The issue then became whether to invade and occupy North Korea. Beyond the question of inadequate warning of the initial North Korean invasion, the biggest intelligence failure of the war would concern the People’s Republic of China’s intervention in Korea in October and November 1950.

As in the pre–World War II period, intelligence resources were thin at the start of the Korean War. There was a substantial organizational effort in the field, but much of it was directed at the Soviet Union, the primary cold war adversary of the United States. To take the code breakers as an example, the Armed Forces Security Agency (the predecessor to today’s National Security Agency) had the equivalent of just two analysts working on Korean issues before the war, with two part-time cryptanalysts and a single Korean linguist. Since April 1950, a single radio set had been devoted to intercepting Korean traffic.

There were eighty-three people watching China, out of an organization that, including contributing components embedded within the military services, numbered in the thousands. Similarly, there was no CIA station in South Korea and military intelligence there depended on a small staff section within the U.S. advisory group. The U.S. Air Force in the Far East included only two dozen reconnaissance aircraft, among them just four long-range (modified) Lockheed RF-80 or Boeing RB-29 photo planes.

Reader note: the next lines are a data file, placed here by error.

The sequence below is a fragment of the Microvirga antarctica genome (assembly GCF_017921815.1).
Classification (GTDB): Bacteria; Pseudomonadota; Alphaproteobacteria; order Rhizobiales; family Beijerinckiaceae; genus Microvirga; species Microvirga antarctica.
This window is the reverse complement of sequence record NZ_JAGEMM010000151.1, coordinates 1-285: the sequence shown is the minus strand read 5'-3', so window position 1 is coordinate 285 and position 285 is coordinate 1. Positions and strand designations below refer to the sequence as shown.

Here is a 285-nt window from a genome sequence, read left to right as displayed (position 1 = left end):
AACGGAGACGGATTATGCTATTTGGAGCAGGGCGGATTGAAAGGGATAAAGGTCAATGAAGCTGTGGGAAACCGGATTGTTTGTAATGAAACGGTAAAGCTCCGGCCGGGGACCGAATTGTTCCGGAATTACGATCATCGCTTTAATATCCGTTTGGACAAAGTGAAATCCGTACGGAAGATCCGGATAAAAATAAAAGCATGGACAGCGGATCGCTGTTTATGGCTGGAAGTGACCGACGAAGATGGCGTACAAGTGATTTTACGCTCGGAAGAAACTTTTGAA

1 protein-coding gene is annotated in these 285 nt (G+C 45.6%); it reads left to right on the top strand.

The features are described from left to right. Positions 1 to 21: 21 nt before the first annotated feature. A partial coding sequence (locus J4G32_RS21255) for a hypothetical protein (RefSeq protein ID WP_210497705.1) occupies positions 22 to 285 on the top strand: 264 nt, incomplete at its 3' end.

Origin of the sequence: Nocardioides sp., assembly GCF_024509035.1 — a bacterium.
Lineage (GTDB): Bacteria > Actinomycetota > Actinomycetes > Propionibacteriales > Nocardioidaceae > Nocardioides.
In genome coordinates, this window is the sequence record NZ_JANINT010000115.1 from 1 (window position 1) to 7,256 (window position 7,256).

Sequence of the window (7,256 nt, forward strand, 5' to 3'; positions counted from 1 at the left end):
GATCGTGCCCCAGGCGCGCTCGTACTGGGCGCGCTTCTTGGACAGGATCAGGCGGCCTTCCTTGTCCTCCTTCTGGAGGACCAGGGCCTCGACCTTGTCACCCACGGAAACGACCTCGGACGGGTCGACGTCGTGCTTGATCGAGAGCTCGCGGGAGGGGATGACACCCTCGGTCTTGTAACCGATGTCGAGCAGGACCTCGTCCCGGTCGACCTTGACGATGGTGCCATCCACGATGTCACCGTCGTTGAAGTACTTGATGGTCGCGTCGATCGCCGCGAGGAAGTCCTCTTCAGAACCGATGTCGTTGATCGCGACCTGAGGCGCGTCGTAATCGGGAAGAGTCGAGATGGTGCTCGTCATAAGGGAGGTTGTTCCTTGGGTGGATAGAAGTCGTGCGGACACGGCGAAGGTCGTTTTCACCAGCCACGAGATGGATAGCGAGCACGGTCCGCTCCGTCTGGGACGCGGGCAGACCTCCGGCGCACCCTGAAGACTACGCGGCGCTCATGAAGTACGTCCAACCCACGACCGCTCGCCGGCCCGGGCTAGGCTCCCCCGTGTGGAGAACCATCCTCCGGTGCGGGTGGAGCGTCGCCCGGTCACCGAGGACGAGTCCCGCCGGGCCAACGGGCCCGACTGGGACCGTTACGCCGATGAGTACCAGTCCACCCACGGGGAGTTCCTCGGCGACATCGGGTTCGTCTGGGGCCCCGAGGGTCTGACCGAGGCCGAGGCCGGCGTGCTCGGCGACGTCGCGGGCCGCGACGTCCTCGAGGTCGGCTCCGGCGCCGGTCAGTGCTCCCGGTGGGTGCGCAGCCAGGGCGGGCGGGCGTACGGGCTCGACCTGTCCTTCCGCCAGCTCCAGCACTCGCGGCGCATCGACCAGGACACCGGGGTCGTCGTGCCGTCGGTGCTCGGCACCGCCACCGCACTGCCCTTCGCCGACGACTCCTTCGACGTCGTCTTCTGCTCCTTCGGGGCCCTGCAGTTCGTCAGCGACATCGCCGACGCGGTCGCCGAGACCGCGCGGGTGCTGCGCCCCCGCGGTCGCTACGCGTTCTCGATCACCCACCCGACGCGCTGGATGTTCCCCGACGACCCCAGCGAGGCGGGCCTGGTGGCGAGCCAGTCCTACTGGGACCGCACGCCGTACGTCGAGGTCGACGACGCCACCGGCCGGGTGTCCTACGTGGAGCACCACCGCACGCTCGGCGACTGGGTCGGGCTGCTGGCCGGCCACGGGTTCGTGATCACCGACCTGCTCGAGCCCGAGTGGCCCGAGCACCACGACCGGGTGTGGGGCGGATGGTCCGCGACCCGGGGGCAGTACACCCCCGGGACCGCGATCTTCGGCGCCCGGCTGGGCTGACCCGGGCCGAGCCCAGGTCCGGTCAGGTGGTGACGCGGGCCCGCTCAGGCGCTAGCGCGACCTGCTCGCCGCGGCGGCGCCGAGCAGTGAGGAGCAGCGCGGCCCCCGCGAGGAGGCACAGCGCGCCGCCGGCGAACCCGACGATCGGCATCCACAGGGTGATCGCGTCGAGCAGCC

All that changed quickly with the coming war. The CIA quickly ramped up spy operations, although most were ineffective. The code breakers shifted to round-the-clock activity, got an advance unit of radio monitors to Korea by mid-September, and set up the 1st Communications Reconnaissance Company in October, based on a unit drafted in from Fort Lewis, Washington. The air force doubled the staff of its scout unit and quickly augmented its planes. Aerial reconnaissance became the primary pillar of intelligence, though the United States started way behind, having first to expend so much effort simply to map North Korea. The cryptographers had to depend on traffic analysis and on any unencrypted messages sent by the Chinese and the North Koreans.

In spite of these limitations, a picture began to emerge of the Chinese redeploying units of their People’s Liberation Army from central China to Manchuria, across the Korean border. The code breakers gleaned signs of this from their interception of open communications. Surveying the successive issues of a weekly summary of Soviet bloc military movements that the CIA began to publish with the onset of the war, Washington seems to have had a fair handle on the Manchurian buildup.

Gen. Douglas MacArthur, head of the Far East theater command (FECOM), had an intelligence staff that compiled similar summaries displaying the same knowledge. Headed by Maj. Gen. Charles A. Willoughby, FECOM intelligence projected Chinese strength in Manchuria at about one hundred thirty thousand in July 1950, building to four hundred fifty thousand by late September. Beijing’s intentions became a paramount question.